BetaSmartz, a business-to-business automated investment platform headquartered in Singapore, has opened an office in Hong Kong from which to run sales and servicing.

Two US-based fund managers are already live with BetaSmartz, founder John James told AsianInvestor by email. He added that two further fund firms are set to onboard soon in Hong Kong and Australia and that the platform is preparing to pilot with an Asian institution. James declined to name any of the firms in question.

BetaSmartz offers, on a white-label basis, hybrid digital investment or so-called robo advice that combines automated and face-to-face financial advice for institutional and retail investors.

Zak Allom, who joined as Asia managing director in January, will run the Hong Kong office as its sole member of staff initially. BetaSmartz has six staff based in Singapore.

Allom most recently worked for executive search firm Tardis Group in Hong Kong as global head of asset management and before that covering asset and wealth management at another recruitment firm, Kinsey Allen International.

Bespoke

The new office will help companies seeking robo-advice solutions to launch or extend their businesses in Asia, BetaSmartz said in a release seen by AsianInvestor.

“We do not use pre-defined or pre-allocated portfolios, so we do not require relationships with managers as such," James said, when asked how many managers would be on the platform at any one time. “Each investor portfolio is unique and allocations to fund managers and their funds is agnostic and are made based on which best represent a given investor’s objectives and risk profile.”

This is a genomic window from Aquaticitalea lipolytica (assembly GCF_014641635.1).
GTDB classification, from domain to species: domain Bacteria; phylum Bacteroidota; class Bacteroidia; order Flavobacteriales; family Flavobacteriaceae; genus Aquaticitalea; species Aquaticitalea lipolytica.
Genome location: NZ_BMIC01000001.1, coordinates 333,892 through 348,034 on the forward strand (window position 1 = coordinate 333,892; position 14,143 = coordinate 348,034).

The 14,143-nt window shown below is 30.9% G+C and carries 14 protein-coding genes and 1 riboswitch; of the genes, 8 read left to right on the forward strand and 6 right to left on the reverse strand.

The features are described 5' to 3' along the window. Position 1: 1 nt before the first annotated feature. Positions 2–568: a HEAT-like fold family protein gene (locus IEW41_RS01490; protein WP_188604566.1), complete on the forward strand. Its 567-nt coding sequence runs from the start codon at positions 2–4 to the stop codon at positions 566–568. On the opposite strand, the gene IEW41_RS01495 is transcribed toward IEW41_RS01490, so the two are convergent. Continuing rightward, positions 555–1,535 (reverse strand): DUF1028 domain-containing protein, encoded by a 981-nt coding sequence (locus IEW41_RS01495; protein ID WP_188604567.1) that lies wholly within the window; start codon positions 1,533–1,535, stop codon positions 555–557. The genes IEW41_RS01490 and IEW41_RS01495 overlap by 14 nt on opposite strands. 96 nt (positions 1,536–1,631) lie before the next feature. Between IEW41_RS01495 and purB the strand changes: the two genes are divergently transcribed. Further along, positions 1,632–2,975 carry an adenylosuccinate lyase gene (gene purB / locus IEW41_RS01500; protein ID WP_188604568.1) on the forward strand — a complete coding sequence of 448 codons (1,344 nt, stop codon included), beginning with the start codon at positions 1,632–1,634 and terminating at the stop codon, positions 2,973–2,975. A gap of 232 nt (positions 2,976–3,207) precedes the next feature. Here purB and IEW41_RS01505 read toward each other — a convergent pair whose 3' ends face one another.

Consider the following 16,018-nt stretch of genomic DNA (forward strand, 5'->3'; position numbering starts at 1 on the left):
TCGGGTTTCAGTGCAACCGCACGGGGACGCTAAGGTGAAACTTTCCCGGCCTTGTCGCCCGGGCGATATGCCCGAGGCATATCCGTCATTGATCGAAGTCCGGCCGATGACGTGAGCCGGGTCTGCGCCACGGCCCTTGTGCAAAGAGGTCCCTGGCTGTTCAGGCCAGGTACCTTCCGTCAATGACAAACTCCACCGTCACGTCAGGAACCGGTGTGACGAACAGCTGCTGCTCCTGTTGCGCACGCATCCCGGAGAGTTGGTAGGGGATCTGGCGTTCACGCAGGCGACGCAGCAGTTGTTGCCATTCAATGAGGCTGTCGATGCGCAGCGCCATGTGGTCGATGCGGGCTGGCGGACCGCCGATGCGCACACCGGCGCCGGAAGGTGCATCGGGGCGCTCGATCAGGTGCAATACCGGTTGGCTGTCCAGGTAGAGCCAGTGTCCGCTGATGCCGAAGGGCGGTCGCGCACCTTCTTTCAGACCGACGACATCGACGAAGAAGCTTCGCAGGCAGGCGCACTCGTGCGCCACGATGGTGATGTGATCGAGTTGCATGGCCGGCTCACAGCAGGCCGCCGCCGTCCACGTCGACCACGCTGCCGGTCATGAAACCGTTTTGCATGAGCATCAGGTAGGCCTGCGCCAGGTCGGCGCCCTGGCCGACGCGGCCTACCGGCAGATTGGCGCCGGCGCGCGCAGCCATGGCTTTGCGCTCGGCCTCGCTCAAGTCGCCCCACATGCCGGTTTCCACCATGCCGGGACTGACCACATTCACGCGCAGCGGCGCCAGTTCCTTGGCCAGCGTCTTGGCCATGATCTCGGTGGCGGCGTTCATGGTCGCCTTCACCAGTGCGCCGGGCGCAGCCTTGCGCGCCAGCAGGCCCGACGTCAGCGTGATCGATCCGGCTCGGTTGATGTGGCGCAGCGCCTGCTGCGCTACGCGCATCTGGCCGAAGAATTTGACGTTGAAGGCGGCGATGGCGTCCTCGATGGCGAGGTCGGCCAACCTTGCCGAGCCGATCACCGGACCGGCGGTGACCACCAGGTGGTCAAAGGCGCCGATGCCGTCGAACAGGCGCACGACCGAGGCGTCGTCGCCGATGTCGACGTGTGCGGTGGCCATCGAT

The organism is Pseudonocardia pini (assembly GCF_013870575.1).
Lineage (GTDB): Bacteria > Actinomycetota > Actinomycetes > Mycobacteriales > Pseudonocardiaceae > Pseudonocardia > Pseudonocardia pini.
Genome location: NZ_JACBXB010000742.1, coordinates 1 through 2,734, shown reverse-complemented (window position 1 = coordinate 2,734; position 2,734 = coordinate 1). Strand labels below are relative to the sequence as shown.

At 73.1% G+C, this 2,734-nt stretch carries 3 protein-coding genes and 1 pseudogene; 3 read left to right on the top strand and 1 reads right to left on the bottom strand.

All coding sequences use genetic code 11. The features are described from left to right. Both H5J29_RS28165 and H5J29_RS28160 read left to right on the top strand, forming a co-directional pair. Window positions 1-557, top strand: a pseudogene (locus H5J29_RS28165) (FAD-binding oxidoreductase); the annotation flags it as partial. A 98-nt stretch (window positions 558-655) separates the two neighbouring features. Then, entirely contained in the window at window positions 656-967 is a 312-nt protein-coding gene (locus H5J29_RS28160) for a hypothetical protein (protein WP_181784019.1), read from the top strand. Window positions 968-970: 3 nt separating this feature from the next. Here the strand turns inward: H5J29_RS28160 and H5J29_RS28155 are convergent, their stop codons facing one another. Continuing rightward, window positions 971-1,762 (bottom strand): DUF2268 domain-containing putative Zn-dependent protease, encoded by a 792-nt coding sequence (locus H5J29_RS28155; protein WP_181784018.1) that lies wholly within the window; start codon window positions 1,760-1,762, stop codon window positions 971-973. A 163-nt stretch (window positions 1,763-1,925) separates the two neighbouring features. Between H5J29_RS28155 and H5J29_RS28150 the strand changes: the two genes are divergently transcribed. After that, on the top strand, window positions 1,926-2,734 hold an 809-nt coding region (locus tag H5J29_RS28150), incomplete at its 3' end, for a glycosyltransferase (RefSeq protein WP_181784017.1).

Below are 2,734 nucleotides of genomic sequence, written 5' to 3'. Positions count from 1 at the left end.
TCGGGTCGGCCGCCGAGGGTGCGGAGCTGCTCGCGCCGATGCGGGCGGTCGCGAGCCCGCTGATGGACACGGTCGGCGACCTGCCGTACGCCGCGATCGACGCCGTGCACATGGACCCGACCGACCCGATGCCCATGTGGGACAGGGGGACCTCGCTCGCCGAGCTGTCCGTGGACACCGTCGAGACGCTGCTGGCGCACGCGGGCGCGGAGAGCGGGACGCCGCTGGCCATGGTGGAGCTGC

BetaSmartz, even so, does have clients that want to see specific managers on the platform and as a result has forged relationships with global fund managers to provide model portfolios for those clients.

The company uses active and passive funds – including traditional and alternative products – to create portfolios offering exposure to any market worldwide.

“Geographical allocation is agnostic and based on an investor’s risk profiling,” James said. Investors can also add constraints to increase or decrease their exposure to a given geography.

Some industry observers, such as research house Morningstar, have argued that robo advisers will struggle to succeed unless they can achieve scale quickly. James said that partnering with the likes of private banks would allow BetaSmartz to do that.

There are other issues that robo advisers face, such as that know-your-customer rules in Hong Kong and Singapore prevent the sale of, for instance, US-listed exchange-traded funds. But not BetaSmartz, according to James, because the firm does not sell directly to retail investors.